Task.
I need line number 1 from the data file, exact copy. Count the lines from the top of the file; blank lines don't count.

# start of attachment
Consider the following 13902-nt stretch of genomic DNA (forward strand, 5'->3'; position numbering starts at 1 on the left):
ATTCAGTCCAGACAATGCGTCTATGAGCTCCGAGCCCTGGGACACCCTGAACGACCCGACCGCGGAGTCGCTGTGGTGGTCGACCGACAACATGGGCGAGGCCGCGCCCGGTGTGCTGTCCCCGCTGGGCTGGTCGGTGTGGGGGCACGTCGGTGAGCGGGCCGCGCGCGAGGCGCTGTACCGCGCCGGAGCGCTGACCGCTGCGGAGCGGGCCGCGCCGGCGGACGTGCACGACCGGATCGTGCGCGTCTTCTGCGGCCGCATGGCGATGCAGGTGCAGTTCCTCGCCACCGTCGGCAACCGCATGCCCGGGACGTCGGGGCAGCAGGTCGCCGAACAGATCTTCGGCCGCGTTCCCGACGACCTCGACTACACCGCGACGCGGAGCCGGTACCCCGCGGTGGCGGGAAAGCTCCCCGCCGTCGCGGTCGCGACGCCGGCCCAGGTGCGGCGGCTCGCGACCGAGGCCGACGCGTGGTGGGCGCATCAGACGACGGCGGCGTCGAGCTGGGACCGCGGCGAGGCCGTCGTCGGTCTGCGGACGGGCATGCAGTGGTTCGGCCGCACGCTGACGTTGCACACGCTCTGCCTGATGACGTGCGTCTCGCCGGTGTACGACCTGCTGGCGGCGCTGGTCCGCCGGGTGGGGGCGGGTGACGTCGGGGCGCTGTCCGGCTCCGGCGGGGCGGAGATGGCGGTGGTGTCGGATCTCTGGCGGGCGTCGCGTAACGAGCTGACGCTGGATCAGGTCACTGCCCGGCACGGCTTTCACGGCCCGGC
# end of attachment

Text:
Consider the following 13902-nt stretch of genomic DNA (forward strand, 5'->3'; position numbering starts at 1 on the left):